June 15, 2011

Quick Glances

About a month ago, a friend of a friend shared a link with me for a show called "The Specials." It's a documentary of a group of special needs adults living together and it provides insight in to their day to day lives. While I was put-off by the title of the show, I watched a couple episodes. That was about all I could do. There is something about seeing an adult with Down syndrome that is hard for me to stomach and it's probably because Rachel will be one someday. The future is very hard for me to look at in the face. I tend to keep my eyes low and only focus on the here and now of our daughter's life.
When you learn your child isn't "perfect", you automatically jump into the future head first. You all of a sudden think about the things your child won't do. Things they won't experience. As time goes on though, and you settle into loving that little being in your arms, the future doesn't look so scary. You are lost in the moment and I think most of the time, you stay in the moment. Families of children with special needs have a lot to keep them in the present moment too - doctors appointments, therapy appointments, and medical procedures overtake a big chunk of your life. Again, you don't find it overwhelming, it's just how your life is and you live it. But every once in a while you look up and there is the future and it's scary. How will I deal when I get there? How will I handle X, Y and Z??

I had a conversation with my friend two days ago. Her son has Down syndrome, too. She went to the Down syndrome conference in Florida last year. She told me how there was a big dance and she saw adults and children with Down syndrome dancing without a care in the world. My friend said she spent half the time laughing and the other half crying. Even after four years of welcoming her son into this world and loving him, the future is still hard for her to look at.

I guess what I'm trying to say is this...I love my Rachel and I would never change who she is. I would never wish she wasn't born. But sometimes, it's hard to believe this is my life. It's hard to believe that my girl is different and that those differences will only become more apparent as she gets older. It's hard to imagine her as an adult of 21 but acting like she is only 12. It's very hard knowing many people will reject her and think less of her because of her disability. I think a lot of special needs parents feel this way too which is why we don't look at the future too much. It's too painful and it's easier to deal with when we actually get there.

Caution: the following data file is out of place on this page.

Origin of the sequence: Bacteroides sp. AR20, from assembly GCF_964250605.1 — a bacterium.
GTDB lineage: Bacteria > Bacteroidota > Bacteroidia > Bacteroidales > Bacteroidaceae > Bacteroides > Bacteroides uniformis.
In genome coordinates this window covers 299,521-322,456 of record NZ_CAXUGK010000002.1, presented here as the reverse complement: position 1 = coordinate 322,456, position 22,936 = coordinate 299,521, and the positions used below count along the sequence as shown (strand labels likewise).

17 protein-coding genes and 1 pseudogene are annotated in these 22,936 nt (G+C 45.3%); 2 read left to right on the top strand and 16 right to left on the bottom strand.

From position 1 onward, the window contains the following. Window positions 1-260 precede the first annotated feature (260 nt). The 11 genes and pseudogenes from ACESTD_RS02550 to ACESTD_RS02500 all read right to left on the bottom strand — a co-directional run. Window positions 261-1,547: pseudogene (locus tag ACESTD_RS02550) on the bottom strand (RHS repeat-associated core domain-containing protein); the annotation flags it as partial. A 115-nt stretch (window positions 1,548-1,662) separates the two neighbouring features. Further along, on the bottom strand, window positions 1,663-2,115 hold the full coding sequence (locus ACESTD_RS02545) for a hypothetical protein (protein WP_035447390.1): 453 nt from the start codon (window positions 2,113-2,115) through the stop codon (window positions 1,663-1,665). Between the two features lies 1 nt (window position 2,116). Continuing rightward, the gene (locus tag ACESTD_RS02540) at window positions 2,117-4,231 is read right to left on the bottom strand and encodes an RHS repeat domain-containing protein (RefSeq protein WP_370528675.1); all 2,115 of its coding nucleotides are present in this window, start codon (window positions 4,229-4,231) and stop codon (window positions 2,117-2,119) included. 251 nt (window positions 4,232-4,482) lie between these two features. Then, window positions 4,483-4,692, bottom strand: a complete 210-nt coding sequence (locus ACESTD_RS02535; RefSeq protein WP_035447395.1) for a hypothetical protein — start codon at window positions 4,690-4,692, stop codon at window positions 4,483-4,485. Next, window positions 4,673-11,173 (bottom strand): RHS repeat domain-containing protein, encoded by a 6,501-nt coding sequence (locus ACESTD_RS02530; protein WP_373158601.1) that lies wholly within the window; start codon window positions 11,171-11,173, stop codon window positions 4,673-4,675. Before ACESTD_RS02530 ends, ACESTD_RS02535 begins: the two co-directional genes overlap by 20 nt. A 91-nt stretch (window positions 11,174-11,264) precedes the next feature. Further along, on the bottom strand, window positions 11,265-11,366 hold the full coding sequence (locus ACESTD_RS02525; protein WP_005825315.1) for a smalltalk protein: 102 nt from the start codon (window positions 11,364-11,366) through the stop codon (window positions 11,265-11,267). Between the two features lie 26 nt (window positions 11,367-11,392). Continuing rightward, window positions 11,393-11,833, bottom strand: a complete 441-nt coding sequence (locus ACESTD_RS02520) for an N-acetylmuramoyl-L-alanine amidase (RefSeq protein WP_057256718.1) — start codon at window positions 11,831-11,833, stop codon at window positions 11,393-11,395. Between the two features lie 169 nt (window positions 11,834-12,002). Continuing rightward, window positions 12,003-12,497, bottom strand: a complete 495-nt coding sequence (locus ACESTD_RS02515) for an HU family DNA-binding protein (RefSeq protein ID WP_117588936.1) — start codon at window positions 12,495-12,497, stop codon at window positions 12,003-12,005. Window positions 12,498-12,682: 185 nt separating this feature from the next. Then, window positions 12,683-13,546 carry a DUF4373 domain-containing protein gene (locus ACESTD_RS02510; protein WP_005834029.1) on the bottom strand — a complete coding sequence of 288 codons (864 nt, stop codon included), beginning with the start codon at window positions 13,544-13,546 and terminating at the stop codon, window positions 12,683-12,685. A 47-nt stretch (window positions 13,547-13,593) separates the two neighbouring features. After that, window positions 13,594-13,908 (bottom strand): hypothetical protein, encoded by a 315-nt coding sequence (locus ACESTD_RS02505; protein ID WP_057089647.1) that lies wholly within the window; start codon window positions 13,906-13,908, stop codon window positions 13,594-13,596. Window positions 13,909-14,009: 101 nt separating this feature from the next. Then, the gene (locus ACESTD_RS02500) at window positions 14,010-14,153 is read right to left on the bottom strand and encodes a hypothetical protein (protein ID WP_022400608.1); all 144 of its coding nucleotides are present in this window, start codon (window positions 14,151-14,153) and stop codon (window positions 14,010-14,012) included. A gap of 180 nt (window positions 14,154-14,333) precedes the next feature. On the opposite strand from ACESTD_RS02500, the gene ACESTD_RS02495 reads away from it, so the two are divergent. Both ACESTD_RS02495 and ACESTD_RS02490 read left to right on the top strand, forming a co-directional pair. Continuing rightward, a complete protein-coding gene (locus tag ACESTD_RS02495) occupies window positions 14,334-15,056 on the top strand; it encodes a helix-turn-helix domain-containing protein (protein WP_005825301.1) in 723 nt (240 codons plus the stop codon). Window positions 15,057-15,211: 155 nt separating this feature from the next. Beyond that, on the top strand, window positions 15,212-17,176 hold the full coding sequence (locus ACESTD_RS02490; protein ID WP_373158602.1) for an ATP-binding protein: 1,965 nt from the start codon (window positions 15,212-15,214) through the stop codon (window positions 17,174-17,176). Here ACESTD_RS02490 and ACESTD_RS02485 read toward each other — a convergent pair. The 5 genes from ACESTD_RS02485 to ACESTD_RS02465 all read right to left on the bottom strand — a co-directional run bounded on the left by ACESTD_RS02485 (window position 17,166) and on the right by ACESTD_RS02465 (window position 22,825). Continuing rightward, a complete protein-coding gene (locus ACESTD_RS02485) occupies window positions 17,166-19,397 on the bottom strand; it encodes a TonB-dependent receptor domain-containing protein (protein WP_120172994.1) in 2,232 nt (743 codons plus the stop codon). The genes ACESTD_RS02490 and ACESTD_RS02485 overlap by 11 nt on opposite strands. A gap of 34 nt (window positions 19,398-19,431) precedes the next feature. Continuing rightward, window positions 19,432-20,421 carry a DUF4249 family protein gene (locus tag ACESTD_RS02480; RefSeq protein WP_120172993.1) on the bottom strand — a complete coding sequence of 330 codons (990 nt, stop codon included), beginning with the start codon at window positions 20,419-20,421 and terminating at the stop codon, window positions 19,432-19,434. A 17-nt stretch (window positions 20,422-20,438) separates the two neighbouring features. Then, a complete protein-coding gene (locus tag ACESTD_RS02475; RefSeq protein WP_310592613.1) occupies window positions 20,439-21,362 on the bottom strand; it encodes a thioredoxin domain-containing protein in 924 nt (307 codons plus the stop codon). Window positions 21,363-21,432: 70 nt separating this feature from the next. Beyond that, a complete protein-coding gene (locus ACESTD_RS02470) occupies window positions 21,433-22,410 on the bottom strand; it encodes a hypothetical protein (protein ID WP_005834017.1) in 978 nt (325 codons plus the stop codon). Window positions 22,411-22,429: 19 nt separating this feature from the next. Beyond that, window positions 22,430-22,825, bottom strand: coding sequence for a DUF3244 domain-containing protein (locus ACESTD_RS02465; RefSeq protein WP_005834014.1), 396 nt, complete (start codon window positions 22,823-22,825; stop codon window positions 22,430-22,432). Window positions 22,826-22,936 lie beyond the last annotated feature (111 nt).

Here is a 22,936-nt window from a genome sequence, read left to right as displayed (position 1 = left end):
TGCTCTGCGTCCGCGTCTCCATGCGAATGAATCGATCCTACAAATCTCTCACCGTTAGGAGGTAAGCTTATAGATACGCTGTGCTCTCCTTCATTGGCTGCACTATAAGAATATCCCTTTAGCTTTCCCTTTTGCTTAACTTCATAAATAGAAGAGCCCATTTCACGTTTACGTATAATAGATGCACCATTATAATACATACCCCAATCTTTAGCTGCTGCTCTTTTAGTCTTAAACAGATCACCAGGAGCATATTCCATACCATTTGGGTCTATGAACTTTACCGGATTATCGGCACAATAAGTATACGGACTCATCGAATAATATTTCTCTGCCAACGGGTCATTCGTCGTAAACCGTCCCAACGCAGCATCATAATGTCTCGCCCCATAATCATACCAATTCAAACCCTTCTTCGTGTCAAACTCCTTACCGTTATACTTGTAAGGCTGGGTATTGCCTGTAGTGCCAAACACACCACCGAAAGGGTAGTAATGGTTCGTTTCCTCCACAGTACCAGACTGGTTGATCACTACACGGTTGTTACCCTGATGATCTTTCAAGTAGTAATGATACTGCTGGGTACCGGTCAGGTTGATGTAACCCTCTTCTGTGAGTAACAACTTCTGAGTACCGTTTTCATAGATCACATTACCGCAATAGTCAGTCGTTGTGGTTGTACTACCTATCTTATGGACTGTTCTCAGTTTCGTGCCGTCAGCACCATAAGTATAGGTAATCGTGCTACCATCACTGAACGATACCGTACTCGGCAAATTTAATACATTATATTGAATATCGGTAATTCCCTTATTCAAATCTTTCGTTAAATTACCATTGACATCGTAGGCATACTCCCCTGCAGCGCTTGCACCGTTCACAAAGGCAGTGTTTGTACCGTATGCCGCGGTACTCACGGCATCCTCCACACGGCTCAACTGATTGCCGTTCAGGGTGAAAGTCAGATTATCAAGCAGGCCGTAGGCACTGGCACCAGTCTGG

1. such a courageous post, a great post, over this past weekend was a tough one for me because I "looked up" and I felt overwhelmed, it was good to read about your friend who is a little further down the track, makes me feel like I am not weak for still struggling sometimes thanx again
    Viv (Owens mum) www.born21ofmarch.blogspot.com

  2. Oh Maggie, Rachel is beautiful.I popped in from Barflies to see how she is doing. Your words are so touching. Remember, the future gets here just one day at a time, and with each day you will adapt to the changes that time brings. Uncaring people will reject Rachel the same way they will reject anyone else who doesn't meet their standards. Who needs that kind of person anyway? Your family will continue to develop a loving community who will sustain you, and those will be the people who count.
    Melinda (Shabby)

  3. Dear Maggie,
    We haven't talked in so long. I remember great times we had in High School and loving you as a friend. I have been touched by your stories since Rachel has arrived to you and Steven. I don't have a special needs child, so I couldn't begin to imagin all of the feelings you go through on a daily basis. I can tell you that my heart melts every time I read your posts about Rachel. She is such a beautiful girl! You are just the mom for such an amazing little person. You are amazing with her, always there, giving her every opportunity that life has to offer her. It is so inspirational to see a family (you and Steven) come together and blossom and grow with love, understanding, and complete trust in one another! So thank you for sharing your words and thought, you help so many people with or without special needs.
    Heather Albert

  4. I feel the same way...it is much easier to keep your head down at times. When I do see the future it scares me a lot! But, I try and take it one day at a time. Whenever E learns something new, I smile and think back to the days when I thought he would NEVER learn how to do X, Y, Z. Sometimes the demands of therapy, doctor's appointments, etc. can seem so overwhelming that I wish he would hurry and get to a point where he can manage some things on his own...but then I slow down. I don't want him to grow up so fast! That scary future is too close. It is hard to believe this is my life sometimes too, so I am totally with you! And, as a favorite quote of mine goes:

    "I never think on the future--it comes soon enough." ~Albert Einstein


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